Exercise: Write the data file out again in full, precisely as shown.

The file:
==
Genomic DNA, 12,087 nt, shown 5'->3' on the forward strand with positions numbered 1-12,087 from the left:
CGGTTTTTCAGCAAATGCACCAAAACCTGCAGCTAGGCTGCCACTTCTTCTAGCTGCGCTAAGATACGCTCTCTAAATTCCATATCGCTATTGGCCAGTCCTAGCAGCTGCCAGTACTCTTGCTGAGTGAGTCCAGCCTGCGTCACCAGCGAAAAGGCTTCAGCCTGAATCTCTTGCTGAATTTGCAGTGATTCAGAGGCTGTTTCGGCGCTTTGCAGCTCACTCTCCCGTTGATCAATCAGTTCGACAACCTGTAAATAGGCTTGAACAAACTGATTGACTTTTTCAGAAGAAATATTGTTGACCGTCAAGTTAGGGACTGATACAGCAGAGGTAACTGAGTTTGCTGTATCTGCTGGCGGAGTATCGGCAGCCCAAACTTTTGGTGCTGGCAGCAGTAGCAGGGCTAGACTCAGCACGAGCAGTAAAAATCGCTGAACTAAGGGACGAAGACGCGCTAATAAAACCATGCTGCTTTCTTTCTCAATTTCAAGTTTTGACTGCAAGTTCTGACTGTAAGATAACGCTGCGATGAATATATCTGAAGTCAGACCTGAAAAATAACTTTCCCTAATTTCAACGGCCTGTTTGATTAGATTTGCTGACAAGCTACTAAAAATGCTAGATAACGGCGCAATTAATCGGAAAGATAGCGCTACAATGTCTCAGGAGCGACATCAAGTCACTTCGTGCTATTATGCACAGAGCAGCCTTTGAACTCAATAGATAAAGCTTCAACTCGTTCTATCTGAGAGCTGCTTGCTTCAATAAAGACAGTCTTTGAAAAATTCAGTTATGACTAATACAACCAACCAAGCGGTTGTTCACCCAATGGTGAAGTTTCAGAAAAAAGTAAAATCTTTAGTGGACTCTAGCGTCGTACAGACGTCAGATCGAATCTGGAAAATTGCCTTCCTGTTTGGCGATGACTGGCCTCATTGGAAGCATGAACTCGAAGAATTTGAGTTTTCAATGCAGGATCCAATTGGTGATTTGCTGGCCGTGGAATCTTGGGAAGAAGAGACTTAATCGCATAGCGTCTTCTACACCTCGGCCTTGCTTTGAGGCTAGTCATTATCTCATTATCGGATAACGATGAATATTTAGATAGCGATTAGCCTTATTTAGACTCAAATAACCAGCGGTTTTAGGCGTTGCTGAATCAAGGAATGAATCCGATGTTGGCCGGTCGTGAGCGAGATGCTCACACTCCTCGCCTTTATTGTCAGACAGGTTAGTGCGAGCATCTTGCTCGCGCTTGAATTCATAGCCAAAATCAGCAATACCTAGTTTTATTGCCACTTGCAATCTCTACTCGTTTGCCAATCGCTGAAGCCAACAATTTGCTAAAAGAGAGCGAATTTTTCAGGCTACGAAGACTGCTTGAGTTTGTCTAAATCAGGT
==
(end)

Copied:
Genomic DNA, 12,087 nt, shown 5'->3' on the forward strand with positions numbered 1-12,087 from the left:
CGGTTTTTCAGCAAATGCACCAAAACCTGCAGCTAGGCTGCCACTTCTTCTAGCTGCGCTAAGATACGCTCTCTAAATTCCATATCGCTATTGGCCAGTCCTAGCAGCTGCCAGTACTCTTGCTGAGTGAGTCCAGCCTGCGTCACCAGCGAAAAGGCTTCAGCCTGAATCTCTTGCTGAATTTGCAGTGATTCAGAGGCTGTTTCGGCGCTTTGCAGCTCACTCTCCCGTTGATCAATCAGTTCGACAACCTGTAAATAGGCTTGAACAAACTGATTGACTTTTTCAGAAGAAATATTGTTGACCGTCAAGTTAGGGACTGATACAGCAGAGGTAACTGAGTTTGCTGTATCTGCTGGCGGAGTATCGGCAGCCCAAACTTTTGGTGCTGGCAGCAGTAGCAGGGCTAGACTCAGCACGAGCAGTAAAAATCGCTGAACTAAGGGACGAAGACGCGCTAATAAAACCATGCTGCTTTCTTTCTCAATTTCAAGTTTTGACTGCAAGTTCTGACTGTAAGATAACGCTGCGATGAATATATCTGAAGTCAGACCTGAAAAATAACTTTCCCTAATTTCAACGGCCTGTTTGATTAGATTTGCTGACAAGCTACTAAAAATGCTAGATAACGGCGCAATTAATCGGAAAGATAGCGCTACAATGTCTCAGGAGCGACATCAAGTCACTTCGTGCTATTATGCACAGAGCAGCCTTTGAACTCAATAGATAAAGCTTCAACTCGTTCTATCTGAGAGCTGCTTGCTTCAATAAAGACAGTCTTTGAAAAATTCAGTTATGACTAATACAACCAACCAAGCGGTTGTTCACCCAATGGTGAAGTTTCAGAAAAAAGTAAAATCTTTAGTGGACTCTAGCGTCGTACAGACGTCAGATCGAATCTGGAAAATTGCCTTCCTGTTTGGCGATGACTGGCCTCATTGGAAGCATGAACTCGAAGAATTTGAGTTTTCAATGCAGGATCCAATTGGTGATTTGCTGGCCGTGGAATCTTGGGAAGAAGAGACTTAATCGCATAGCGTCTTCTACACCTCGGCCTTGCTTTGAGGCTAGTCATTATCTCATTATCGGATAACGATGAATATTTAGATAGCGATTAGCCTTATTTAGACTCAAATAACCAGCGGTTTTAGGCGTTGCTGAATCAAGGAATGAATCCGATGTTGGCCGGTCGTGAGCGAGATGCTCACACTCCTCGCCTTTATTGTCAGACAGGTTAGTGCGAGCATCTTGCTCGCGCTTGAATTCATAGCCAAAATCAGCAATACCTAGTTTTATTGCCACTTGCAATCTCTACTCGTTTGCCAATCGCTGAAGCCAACAATTTGCTAAAAGAGAGCGAATTTTTCAGGCTACGAAGACTGCTTGAGTTTGTCTAAATCAGGT